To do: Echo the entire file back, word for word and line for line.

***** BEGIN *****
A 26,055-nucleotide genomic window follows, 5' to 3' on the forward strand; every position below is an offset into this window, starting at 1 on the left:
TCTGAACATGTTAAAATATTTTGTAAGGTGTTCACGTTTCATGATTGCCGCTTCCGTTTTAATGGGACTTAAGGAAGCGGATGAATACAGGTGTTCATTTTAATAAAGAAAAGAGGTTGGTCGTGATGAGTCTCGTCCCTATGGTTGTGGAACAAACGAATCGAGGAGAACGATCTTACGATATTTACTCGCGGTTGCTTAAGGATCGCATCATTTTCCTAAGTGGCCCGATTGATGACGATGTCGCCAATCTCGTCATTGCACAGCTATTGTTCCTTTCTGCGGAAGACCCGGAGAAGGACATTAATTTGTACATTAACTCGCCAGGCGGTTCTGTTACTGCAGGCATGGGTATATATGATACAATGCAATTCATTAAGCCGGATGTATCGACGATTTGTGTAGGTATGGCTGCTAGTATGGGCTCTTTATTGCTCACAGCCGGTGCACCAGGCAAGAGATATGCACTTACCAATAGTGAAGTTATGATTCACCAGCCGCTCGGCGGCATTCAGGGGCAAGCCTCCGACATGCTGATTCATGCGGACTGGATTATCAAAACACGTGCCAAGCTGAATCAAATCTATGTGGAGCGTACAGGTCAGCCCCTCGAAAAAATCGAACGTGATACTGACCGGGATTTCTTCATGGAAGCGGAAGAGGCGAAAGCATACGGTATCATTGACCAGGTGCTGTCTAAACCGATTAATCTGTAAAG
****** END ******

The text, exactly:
A 26,055-nucleotide genomic window follows, 5' to 3' on the forward strand; every position below is an offset into this window, starting at 1 on the left:
TCTGAACATGTTAAAATATTTTGTAAGGTGTTCACGTTTCATGATTGCCGCTTCCGTTTTAATGGGACTTAAGGAAGCGGATGAATACAGGTGTTCATTTTAATAAAGAAAAGAGGTTGGTCGTGATGAGTCTCGTCCCTATGGTTGTGGAACAAACGAATCGAGGAGAACGATCTTACGATATTTACTCGCGGTTGCTTAAGGATCGCATCATTTTCCTAAGTGGCCCGATTGATGACGATGTCGCCAATCTCGTCATTGCACAGCTATTGTTCCTTTCTGCGGAAGACCCGGAGAAGGACATTAATTTGTACATTAACTCGCCAGGCGGTTCTGTTACTGCAGGCATGGGTATATATGATACAATGCAATTCATTAAGCCGGATGTATCGACGATTTGTGTAGGTATGGCTGCTAGTATGGGCTCTTTATTGCTCACAGCCGGTGCACCAGGCAAGAGATATGCACTTACCAATAGTGAAGTTATGATTCACCAGCCGCTCGGCGGCATTCAGGGGCAAGCCTCCGACATGCTGATTCATGCGGACTGGATTATCAAAACACGTGCCAAGCTGAATCAAATCTATGTGGAGCGTACAGGTCAGCCCCTCGAAAAAATCGAACGTGATACTGACCGGGATTTCTTCATGGAAGCGGAAGAGGCGAAAGCATACGGTATCATTGACCAGGTGCTGTCTAAACCGATTAATCTGTAAAG